Tuesday, May 13, 2008

Letting go

Max has twice now disappeared from the deck for an hour or so at a time. How he gets off, I don't know. How he gets back on, I don't know. But twice now I have had to shut the door to the deck not knowing where he is, just hoping he will return and knowing that I have no way of protecting him, short of curtailing everybody's freedom in this house.

Which I am not willing to do, to myself or to the other cats who show no interest in leaving the safety of the deck.

The mystery is not why Max might want to leave the deck, which is a good ten feet off the ground in most places and made more difficult by the arrangement of planter boxes, wire fencing, and the like all around the perimeter. There are bunnies all over the yard, tantalizingly close, and I suspect he has gone to chase them.

The other reality is that there are also coyotes, eagles, owls, and other predators around and the odds are that he will one day not be able to get back on the deck before they see him.

This is a really tough and scary decision to have to make, but I have to let go of his safety, to some extent. If he is going to get off the deck somehow without my knowing how it's happening, he is going to have to take his chances with the dangers. And that means that I am also taking chances. I have done about all I can to close up the places where he can wiggle through. Short of keeping him inside and off the deck, which I am not willing to do, there is no way of assuring his complete safety.

So---it's like a kid who needs to be able to strike out on his own, drive the car to school or wherever, learn to do something that scares his mother, take a risk, and learn the lessons of that risk.

The parent who allows this lives with the anxiety that "he's too young" or "he'll be killed" or variations on that panicky theme when we wake up at 4 a.m. and he's not home yet. I know I stand the chance of losing Max, just as I stood the chance of losing the Favorite Son in one of his escapades.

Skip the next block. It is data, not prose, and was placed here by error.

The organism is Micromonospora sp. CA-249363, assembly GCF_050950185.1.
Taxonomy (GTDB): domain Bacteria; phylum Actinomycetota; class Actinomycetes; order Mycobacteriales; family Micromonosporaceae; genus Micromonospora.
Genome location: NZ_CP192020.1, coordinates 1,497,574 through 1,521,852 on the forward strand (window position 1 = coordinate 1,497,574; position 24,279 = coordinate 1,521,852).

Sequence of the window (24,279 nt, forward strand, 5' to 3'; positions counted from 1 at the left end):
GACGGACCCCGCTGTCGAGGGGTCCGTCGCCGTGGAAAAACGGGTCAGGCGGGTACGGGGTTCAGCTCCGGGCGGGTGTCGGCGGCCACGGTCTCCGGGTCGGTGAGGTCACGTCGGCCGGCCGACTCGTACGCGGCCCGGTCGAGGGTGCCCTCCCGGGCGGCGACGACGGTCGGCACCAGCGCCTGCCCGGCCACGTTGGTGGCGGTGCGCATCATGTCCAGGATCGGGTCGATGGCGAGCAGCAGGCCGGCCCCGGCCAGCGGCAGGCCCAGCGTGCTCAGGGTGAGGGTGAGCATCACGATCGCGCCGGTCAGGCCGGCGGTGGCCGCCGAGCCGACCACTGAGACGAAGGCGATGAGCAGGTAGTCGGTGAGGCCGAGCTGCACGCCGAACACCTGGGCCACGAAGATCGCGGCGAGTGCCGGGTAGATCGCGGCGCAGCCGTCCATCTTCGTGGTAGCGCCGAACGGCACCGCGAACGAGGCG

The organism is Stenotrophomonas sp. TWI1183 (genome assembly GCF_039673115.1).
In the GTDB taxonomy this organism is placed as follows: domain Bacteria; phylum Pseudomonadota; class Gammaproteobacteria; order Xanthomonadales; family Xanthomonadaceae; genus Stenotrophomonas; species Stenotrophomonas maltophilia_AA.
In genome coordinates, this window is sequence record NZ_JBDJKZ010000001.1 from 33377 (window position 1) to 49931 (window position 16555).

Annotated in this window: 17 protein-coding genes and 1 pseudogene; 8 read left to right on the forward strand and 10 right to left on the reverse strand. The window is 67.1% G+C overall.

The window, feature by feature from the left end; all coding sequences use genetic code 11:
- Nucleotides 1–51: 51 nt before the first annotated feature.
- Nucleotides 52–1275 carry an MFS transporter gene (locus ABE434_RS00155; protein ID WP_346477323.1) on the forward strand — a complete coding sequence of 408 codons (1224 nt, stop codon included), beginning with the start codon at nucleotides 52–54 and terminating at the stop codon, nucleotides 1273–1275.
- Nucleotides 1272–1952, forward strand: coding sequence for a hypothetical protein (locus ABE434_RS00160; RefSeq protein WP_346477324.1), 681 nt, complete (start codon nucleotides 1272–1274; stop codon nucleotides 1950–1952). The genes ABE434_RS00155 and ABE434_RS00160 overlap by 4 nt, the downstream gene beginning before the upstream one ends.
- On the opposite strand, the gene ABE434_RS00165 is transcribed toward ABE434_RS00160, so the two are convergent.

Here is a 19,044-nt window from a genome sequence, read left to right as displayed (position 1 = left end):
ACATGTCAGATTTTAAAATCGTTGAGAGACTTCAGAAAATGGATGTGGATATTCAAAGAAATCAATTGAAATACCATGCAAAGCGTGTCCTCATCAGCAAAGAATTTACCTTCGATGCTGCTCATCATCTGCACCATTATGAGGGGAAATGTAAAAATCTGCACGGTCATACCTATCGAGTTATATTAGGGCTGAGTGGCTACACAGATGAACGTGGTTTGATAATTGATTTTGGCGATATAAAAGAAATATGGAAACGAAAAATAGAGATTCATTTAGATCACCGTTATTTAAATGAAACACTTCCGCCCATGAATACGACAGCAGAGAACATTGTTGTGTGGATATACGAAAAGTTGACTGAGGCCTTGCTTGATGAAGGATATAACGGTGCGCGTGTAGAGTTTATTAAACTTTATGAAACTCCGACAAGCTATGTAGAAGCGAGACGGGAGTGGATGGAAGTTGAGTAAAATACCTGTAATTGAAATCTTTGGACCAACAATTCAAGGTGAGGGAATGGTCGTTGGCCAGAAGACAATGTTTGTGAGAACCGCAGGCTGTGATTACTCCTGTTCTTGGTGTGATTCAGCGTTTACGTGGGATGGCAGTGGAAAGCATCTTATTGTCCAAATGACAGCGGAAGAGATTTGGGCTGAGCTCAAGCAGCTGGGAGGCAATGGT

This also applies to ministry. Sometimes issues come up in a congregation and a minister has to say to herself, this is going to have to be their issue, not mine. I am going to have to let go of the outcome of their decision. And I remind myself of the adage I've learned from my colleagues, "this is not the hill I'm willing to die on."

It's hard to know when to let go and when to hang on and fight it out. Do we see this happening anywhere else in the world?


Masasa said...

Brilliant, really, your analogy.

And at the same time, thinking outside the metaphor for a moment, I am so glad your kitty is home safely.

Our younger dog's harness unclipped from his leash on Valentine's Day (we think in the cold it hadn't quite snapped closed all the way-- and of course feel terribly about that), he went running, and being the wild guy he was, wouldn't return to all the treat bribes and concerned calls in the world. We finally surrendered, knowing that going after him in all likelihood meant chasing him further away (experience talks). We went home and prayed for his safety and the usual return-home routine.

About forty-five minutes later, he was hit by a car out on the main road, and died within about fifteen minutes of that.

He died doing what he loved best. I comfort myself by thinking of what he must have looked like a second or two before he was hit, running free with a big doggy smile on his face. He was six years old or so, and lucky this hadn't happened earlier. He was the kind of dog who could escape from a sealed and locked home. Seriously.

So bless Max for coming home safely. That's very good news.

And I agree, that sometimes letting go is the best option, even when it involves some risk. Our responsibilities involve weighing things out.

Can this apply outside our congregations? And outside of our relationships with our children? Yes, I think so.

I've just spent some time here, typing and erasing and typing and erasing trying to articulate a good example, but I am finding it more difficult than I originally thought. Thanks for some food for thought.

ms. kitty said...

Thanks for your thoughts, Masasa.